snick hand 2

Baking is a funny thing.  When I talk to the kitchen-challenged folks I meet, just about all of them can still attest that they have a go-to baked good that they can whip up and bring to work/playground/pencil wholesaler (I don’t know how people spend their days!) without fear of poisoning someone.  Sure, they are probably making a trusted boxed recipe, but who cares?  They are reading instructions, whipping ingredients together, and baking something delicious.  Maybe they are taking it up a notch and attempting something from scratch, which I will challenge you to do in a bit.  (I almost said “in a bite.”  That would have been cute.) 

And yet, on the other end of the spectrum, baking can send a  trained chef into cold sweats out of terror.  Why?  Because baking is delicate and temperamental.  So many factors can effect a dessert:  elevation, temperature, humidity, timing, over-stirring… not to mention what on Earth your oven has planned for your dish once you surrender it!  So many possible things could go wrong that are out of human control when it comes to baking, which is why chefs, the control freaks that they are (and we love you guys for that!), tend to get a bit stressed when trying to impress someone with a chocolate souffle.

Now that I’ve scared you out of making dessert for company ever again, let’s bake some cookies!

I share the craziness of baking for two reasons:

  1. So that when you read steps that seem a little tedious, you follow them anyway.  Probably the most common steps in baking is to first mix all the wet ingredients together in one bowl, the dry ingredients in another bowl, then combine wet with dry slowly.  Please don’t skip this step and dump everything into one bowl immediately.  You will get gross, lumpy, uneven batter.  Avoid this please.
  2. Be patient with yourself.  If trained cooks can be nervous about baking goodies, cut yourself some slack.   You will make a mess, you will have some “oops” moments.  It happens.  Let it go.

Okay, let’s get baking!  I tweaked this recipe from the original found on Sallie’s Baking Addiction.


  • Servings: makes one dozen
  • Difficulty: medium
  • Print

snick 4


  • Two mixing bowls
  • A measuring cup
  • Measuring spoons
  • A mixer (stand or hand-held)
  • A rubber spatula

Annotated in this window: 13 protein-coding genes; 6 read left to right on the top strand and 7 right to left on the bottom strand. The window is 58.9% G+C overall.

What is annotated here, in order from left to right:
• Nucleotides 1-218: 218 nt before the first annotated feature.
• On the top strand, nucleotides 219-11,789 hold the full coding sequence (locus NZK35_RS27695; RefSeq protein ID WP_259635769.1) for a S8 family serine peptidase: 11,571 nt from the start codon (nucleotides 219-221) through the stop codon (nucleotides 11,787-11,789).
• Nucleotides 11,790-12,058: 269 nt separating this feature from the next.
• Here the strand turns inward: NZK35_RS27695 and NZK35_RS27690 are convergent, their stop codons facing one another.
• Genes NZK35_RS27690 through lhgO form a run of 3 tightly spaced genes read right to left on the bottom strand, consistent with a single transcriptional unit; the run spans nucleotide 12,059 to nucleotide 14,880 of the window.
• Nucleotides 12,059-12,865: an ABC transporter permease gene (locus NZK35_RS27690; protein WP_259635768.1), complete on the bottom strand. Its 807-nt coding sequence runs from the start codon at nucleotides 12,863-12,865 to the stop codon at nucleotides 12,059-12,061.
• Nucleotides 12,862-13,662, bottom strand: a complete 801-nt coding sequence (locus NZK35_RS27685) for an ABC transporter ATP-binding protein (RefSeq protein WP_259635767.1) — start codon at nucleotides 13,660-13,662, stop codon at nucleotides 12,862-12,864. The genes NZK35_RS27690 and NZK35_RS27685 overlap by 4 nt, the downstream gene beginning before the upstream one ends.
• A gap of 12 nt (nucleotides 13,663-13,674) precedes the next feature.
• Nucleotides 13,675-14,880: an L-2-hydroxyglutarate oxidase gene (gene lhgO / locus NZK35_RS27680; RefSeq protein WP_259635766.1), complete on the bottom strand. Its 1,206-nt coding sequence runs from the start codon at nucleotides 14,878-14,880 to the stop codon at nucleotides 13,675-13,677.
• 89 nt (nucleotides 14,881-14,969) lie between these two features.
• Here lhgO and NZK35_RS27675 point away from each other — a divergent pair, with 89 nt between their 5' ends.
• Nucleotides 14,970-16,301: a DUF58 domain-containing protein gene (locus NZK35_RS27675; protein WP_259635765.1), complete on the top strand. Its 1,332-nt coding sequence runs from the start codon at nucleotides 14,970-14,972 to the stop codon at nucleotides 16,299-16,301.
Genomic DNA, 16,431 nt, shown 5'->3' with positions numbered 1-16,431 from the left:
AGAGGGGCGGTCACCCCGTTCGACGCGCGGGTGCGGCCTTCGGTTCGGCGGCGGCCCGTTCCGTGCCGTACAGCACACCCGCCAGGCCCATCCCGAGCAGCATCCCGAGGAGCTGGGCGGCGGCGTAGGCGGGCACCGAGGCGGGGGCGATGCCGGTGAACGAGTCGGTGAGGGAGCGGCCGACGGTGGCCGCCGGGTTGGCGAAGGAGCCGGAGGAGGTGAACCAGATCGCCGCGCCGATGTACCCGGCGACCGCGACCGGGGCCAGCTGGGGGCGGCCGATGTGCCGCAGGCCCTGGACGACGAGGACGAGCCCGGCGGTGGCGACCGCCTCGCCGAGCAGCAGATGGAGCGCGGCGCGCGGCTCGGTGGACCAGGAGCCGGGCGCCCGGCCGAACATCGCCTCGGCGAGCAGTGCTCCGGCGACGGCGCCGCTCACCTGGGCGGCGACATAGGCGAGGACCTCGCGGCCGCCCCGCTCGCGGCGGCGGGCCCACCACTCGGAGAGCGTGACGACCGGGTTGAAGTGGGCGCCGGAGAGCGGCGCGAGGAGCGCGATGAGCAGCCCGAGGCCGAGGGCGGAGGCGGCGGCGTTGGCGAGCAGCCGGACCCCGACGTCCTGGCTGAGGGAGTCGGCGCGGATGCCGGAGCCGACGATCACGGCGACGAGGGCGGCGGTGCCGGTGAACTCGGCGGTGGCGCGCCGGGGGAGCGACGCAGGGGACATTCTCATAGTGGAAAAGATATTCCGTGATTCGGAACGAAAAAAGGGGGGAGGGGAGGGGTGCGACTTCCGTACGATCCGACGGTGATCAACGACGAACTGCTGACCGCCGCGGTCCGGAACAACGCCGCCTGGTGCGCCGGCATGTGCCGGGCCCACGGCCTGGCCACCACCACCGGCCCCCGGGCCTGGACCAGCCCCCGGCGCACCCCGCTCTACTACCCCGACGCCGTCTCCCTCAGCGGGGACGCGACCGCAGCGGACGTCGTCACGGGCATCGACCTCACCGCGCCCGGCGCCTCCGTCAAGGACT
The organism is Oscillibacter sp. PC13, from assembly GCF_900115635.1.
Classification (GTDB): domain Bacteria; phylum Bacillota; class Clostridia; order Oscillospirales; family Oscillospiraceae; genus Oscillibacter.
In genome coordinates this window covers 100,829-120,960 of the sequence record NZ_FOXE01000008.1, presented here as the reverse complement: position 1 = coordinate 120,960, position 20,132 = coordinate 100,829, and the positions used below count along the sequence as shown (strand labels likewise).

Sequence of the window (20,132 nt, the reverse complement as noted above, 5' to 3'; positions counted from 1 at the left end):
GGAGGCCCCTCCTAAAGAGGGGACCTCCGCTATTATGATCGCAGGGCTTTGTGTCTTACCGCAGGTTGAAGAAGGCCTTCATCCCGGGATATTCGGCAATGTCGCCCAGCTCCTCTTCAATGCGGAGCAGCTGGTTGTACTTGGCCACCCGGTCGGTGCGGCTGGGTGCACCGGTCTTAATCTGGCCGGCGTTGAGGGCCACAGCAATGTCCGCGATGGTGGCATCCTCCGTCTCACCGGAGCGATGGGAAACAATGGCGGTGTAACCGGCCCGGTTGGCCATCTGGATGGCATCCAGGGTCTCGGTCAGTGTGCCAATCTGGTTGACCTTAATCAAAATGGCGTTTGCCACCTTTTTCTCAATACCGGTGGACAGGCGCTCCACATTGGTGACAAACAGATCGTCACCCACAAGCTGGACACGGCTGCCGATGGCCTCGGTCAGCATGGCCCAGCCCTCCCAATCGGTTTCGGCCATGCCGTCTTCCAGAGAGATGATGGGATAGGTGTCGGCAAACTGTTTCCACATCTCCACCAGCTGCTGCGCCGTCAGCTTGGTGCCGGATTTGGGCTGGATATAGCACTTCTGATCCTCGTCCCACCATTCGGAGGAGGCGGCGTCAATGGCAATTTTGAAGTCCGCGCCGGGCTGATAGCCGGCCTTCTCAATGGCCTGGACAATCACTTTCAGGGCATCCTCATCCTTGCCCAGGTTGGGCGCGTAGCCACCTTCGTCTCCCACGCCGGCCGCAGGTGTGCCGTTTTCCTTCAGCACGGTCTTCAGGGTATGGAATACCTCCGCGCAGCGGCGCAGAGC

• A spoon
  • A cookie sheet
  • Non-stick spray



  • 1 ½  cup butter*, softened to room temperature
  • 1 granulated sugar*
  • 2 large eggs
  • 2 teaspoons vanilla extract
  • 2 ½ cups all-purpose flour
  • 3 teaspoons baking powder
  • 3 teaspoons ground cinnamon
  • ½ teaspoon salt


  • ¼ granulated sugar
  • 2 teaspoons cinnamon

*When I made this recipe, I used an equal amount of Splenda instead of sugar, and Smart Balance instead of butter.  They tasted great!


  1. Preheat oven to 375F degrees. Line your cookie sheet with parchment paper or aluminum foil if you have it.  Spray with non-stick spray and set aside.
  2. Make the dough:
    1.  In a large bowl using a hand-held mixer or stand mixer with paddle attachment, place the softened butter in with the sugar on low-medium, until it looks smooth, creamy, and light.
    2. Add the vanilla and beat on medium.
    3. Add the eggs, one at a time.  Beat on medium until well-mixed between each one.  Scrape down the sides of the bowl if needed with your spatula.
    4. Set aside.  snick wet
    5. In a medium size bowl, whisk together the flour, baking powder, cinnamon, and salt.snick dry
    6. With the mixer running on low speed, slowly add the dry ingredients to the wet ingredients, about a third at a time.
    7. By the last third, the dough will be quite stiff and sticky, and will need to be mixed and kneaded by hand.
  3. Make the topping: toss ¼ cup granulated sugar with 2 teaspoons cinnamon in a small bowl.
  4. Take about half a golf ball-sized amount of dough (about 2 tablespoons) and roll into a ball. Roll the dough balls into the reserved cinnamon-sugar topping.  Place each on the greased baking sheet.  Gently push down on the top of each ball with the back of your spatula or spoon.
  5. Bake cookies for 11-12 minutes. The cookies should be soft and thick.
  6. Allow cookies to cool on the baking sheet for 10 minutes and transfer to a wire rack to cool completely. snick 3
  7. Enjoy!

snick hand 2


Cookies remain soft & fresh for 7 days in an airtight container at room temperature. Cookies freeze well, up to 3 months.

Freezing instructions: roll the dough into balls and then freeze for up to 2 months. You can bake the frozen cookie dough balls in their frozen state for 1-2 minutes longer than what the recipe states.


Leave a Reply

Fill in your details below or click an icon to log in: Logo

You are commenting using your account. Log Out /  Change )

Google+ photo

You are commenting using your Google+ account. Log Out /  Change )

Twitter picture

You are commenting using your Twitter account. Log Out /  Change )

Facebook photo

You are commenting using your Facebook account. Log Out /  Change )


Connecting to %s